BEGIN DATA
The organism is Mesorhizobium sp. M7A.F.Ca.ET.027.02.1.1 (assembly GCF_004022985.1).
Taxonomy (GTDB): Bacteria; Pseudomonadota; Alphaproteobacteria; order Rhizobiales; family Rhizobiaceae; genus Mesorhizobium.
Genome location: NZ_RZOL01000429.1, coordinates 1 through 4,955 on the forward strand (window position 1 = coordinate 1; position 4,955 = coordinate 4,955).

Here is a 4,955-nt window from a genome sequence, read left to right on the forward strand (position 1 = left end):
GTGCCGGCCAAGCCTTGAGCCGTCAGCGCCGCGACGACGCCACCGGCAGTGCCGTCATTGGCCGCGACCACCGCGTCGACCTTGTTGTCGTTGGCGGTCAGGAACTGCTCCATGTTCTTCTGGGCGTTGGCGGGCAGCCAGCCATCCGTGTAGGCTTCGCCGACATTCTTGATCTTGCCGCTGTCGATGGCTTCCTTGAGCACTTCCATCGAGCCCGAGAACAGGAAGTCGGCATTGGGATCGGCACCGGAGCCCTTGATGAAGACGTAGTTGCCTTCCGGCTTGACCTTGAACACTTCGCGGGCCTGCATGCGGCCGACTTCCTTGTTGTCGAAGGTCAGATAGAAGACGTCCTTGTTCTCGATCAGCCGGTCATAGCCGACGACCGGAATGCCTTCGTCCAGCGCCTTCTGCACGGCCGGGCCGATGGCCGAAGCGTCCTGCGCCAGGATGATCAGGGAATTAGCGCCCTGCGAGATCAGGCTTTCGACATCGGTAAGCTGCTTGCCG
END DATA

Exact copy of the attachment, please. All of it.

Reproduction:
The organism is Mesorhizobium sp. M7A.F.Ca.ET.027.02.1.1 (assembly GCF_004022985.1).
Taxonomy (GTDB): Bacteria; Pseudomonadota; Alphaproteobacteria; order Rhizobiales; family Rhizobiaceae; genus Mesorhizobium.
Genome location: NZ_RZOL01000429.1, coordinates 1 through 4,955 on the forward strand (window position 1 = coordinate 1; position 4,955 = coordinate 4,955).

Here is a 4,955-nt window from a genome sequence, read left to right on the forward strand (position 1 = left end):
GTGCCGGCCAAGCCTTGAGCCGTCAGCGCCGCGACGACGCCACCGGCAGTGCCGTCATTGGCCGCGACCACCGCGTCGACCTTGTTGTCGTTGGCGGTCAGGAACTGCTCCATGTTCTTCTGGGCGTTGGCGGGCAGCCAGCCATCCGTGTAGGCTTCGCCGACATTCTTGATCTTGCCGCTGTCGATGGCTTCCTTGAGCACTTCCATCGAGCCCGAGAACAGGAAGTCGGCATTGGGATCGGCACCGGAGCCCTTGATGAAGACGTAGTTGCCTTCCGGCTTGACCTTGAACACTTCGCGGGCCTGCATGCGGCCGACTTCCTTGTTGTCGAAGGTCAGATAGAAGACGTCCTTGTTCTCGATCAGCCGGTCATAGCCGACGACCGGAATGCCTTCGTCCAGCGCCTTCTGCACGGCCGGGCCGATGGCCGAAGCGTCCTGCGCCAGGATGATCAGGGAATTAGCGCCCTGCGAGATCAGGCTTTCGACATCGGTAAGCTGCTTGCCG